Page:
Livelihood Projects Benefit Manobo Tribes

11 June 2012

BUNAWAN, Agusan del Sur - If any ethnic group would claim that their life has started to reap the fruits of their sacrifices, it is the estimated 7,000 Manobo tribesmen in this town and neighboring areas of Agusan del Sur.

The Manobo couple-members of the Bunawan Manobo Ancestral Domain Management Council, Inc. (BMADMCI) have started to earn a living, and have become productive in their highland communities.

The men already received training on how to increase their farm and agricultural production, starting a sago business, animal dispersal and other livelihood projects such as serving as guides for the tourists, both foreign and local, who are on tour at the amazing and majestic Agusan Marsh.

Some Manobo tribesmen are also producing fish nets and street light posts.

While the wives of the BMADMCI male members also have separate livelihood programs.

They are mostly into making bags, sandals, tissue holders, headbands, money and jewelry boxes, customized boxes, and several household needs made of water lilies.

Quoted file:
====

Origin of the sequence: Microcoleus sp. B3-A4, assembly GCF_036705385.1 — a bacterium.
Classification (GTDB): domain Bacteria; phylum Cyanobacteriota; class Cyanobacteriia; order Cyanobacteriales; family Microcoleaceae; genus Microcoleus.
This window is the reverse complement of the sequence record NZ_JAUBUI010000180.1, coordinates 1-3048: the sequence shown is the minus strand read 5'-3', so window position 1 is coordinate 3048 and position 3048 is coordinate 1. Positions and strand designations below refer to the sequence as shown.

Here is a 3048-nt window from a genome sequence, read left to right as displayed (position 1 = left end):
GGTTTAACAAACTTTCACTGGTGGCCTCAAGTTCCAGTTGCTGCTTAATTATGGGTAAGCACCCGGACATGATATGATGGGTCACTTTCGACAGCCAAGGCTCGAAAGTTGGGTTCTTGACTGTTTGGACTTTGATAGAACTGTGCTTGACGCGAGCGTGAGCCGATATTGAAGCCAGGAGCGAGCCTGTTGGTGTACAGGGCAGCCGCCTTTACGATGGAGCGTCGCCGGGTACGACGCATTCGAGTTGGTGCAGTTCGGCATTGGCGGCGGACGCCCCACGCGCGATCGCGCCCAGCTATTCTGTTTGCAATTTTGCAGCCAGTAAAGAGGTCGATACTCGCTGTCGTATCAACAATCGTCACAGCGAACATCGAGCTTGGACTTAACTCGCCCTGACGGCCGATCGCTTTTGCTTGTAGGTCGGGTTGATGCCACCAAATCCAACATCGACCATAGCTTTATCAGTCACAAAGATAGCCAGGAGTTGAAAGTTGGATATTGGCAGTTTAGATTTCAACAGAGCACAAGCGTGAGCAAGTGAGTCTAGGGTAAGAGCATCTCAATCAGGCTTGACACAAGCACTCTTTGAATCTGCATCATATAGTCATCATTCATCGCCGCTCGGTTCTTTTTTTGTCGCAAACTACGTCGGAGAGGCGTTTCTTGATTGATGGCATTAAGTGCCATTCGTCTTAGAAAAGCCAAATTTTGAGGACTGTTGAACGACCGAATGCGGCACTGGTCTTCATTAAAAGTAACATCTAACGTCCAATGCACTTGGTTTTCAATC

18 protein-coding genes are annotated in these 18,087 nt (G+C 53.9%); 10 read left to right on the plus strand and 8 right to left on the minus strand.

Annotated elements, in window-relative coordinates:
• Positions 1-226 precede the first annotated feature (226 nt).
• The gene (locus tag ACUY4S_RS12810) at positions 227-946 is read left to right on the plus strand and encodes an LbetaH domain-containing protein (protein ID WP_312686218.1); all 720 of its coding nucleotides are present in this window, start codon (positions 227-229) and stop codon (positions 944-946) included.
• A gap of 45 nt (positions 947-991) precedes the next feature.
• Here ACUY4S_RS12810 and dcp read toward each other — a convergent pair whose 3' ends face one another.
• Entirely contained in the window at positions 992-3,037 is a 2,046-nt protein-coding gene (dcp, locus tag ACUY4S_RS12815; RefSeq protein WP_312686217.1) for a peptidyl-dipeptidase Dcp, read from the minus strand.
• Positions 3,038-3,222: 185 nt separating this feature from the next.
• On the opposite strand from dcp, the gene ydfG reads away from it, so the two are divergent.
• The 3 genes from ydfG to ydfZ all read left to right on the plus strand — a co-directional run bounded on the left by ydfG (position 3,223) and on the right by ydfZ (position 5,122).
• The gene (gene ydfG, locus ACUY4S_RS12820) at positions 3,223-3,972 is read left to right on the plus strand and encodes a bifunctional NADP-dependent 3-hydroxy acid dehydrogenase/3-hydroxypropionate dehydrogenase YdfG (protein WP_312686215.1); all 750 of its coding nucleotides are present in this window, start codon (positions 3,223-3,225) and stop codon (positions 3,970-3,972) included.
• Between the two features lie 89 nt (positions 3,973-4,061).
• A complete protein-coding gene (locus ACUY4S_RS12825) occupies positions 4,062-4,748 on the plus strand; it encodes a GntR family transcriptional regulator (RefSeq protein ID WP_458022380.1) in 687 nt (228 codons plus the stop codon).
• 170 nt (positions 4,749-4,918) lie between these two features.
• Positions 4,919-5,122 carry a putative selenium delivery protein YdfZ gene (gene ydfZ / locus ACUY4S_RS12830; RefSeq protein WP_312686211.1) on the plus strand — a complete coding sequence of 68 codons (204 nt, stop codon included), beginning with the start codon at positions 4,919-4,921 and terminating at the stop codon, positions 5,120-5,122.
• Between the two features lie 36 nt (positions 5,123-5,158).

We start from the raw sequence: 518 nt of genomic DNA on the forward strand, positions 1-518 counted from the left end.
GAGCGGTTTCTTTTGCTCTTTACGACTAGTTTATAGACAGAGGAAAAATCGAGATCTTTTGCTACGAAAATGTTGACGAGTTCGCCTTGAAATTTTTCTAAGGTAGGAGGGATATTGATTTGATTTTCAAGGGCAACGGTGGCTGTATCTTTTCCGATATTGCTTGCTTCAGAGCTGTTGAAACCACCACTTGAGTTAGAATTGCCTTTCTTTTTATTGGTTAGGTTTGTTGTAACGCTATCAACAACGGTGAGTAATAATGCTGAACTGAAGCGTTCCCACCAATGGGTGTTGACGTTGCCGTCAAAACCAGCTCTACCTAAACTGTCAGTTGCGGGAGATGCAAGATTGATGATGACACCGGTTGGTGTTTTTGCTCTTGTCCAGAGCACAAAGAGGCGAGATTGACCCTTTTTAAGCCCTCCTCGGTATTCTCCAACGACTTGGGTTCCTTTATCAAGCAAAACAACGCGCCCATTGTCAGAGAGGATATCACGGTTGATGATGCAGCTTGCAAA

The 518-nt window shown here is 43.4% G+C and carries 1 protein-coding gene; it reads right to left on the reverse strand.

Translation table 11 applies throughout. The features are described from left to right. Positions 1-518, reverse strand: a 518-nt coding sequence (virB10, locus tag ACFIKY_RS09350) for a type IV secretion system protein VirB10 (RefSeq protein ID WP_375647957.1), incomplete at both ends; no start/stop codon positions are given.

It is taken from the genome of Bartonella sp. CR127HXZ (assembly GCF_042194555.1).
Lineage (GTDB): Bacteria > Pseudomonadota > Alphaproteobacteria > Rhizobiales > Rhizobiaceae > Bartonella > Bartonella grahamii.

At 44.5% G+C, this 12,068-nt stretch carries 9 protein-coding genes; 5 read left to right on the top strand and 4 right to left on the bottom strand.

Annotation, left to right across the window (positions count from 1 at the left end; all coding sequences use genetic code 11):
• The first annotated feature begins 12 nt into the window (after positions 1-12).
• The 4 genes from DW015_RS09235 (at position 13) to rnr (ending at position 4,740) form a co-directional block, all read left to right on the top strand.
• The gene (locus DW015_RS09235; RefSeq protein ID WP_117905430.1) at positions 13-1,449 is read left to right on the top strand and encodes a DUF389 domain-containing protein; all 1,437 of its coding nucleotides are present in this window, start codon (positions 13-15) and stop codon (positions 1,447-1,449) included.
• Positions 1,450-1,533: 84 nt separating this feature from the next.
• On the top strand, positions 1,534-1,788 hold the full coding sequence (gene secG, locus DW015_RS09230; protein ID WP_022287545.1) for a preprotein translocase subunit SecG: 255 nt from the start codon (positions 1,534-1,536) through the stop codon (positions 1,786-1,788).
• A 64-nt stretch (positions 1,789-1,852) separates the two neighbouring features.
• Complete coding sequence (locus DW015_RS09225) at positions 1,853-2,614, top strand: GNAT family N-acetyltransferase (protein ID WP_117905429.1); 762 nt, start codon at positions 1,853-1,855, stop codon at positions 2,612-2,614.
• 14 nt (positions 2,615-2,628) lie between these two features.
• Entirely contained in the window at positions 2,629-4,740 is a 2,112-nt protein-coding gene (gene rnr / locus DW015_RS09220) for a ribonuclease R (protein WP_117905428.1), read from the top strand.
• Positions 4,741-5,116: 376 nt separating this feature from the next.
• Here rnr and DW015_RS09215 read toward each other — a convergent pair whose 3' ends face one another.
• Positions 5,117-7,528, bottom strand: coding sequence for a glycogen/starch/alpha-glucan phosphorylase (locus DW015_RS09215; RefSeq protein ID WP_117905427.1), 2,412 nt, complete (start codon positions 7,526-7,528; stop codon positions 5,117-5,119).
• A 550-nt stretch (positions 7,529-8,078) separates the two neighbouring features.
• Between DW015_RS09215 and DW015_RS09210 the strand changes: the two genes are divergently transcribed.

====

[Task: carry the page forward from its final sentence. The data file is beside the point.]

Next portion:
They are also into making beads and other handicraft.

The tribal leaders of the BMADMCI, who are closely supervised and guided by the councils' adviser, Elvira G. Catuburan, the chief of the Technical Management Services Division of the National Communities on Indigenous People (NCIP), are still looking for other income-generating projects like social services, livelihood potentials, and forest development and management.

It was learned that two of the tribal Manobo leaders recently arrived a study tour in Honan Province, China, just to secure vital ideas for additional livelihood projects.

Practically, the royalty share of the ancestral domain claims given to them by the PhilSaga Mining Corporation (PSMC) here is very vital in the tribe's new way of life.

As this developed, Manobo tribal leaders expressed their heartfelt gratitude to PSMC President (Retired) Army Colonel Samuel G. Afdal for his untiring support to them.

"Ms. Catuburan helped us a lot, and in fact, we can now send our children to school," said Mambalili Manobo tribal chieftain Crispin A. Barrios Jr. in the vernacular.

The eight-man tribal leaders of the BMADMCI are eyeing to have a Manobo heritage hospital here for their medical needs, likewise schools for the tribal kids where they can accommodate the indigenous curriculum.

Meanwhile, the recently completed P10.2 million two-storey Bayoy Tigumanan Tu Mango Manobo (Bunawan Manobo Heritage Center) at Purok 7 in Barangay San Teodoro here is also a big help to the tribes' income generating project.